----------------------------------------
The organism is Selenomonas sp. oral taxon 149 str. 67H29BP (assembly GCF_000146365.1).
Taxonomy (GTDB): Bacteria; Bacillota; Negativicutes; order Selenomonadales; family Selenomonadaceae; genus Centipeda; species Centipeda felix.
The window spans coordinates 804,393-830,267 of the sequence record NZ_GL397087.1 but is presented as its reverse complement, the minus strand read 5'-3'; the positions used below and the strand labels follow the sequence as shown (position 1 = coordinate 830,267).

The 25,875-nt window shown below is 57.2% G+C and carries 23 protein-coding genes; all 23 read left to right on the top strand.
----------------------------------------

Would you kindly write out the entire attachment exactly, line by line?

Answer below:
The organism is Selenomonas sp. oral taxon 149 str. 67H29BP (assembly GCF_000146365.1).
Taxonomy (GTDB): Bacteria; Bacillota; Negativicutes; order Selenomonadales; family Selenomonadaceae; genus Centipeda; species Centipeda felix.
The window spans coordinates 804,393-830,267 of the sequence record NZ_GL397087.1 but is presented as its reverse complement, the minus strand read 5'-3'; the positions used below and the strand labels follow the sequence as shown (position 1 = coordinate 830,267).

The 25,875-nt window shown below is 57.2% G+C and carries 23 protein-coding genes; all 23 read left to right on the top strand.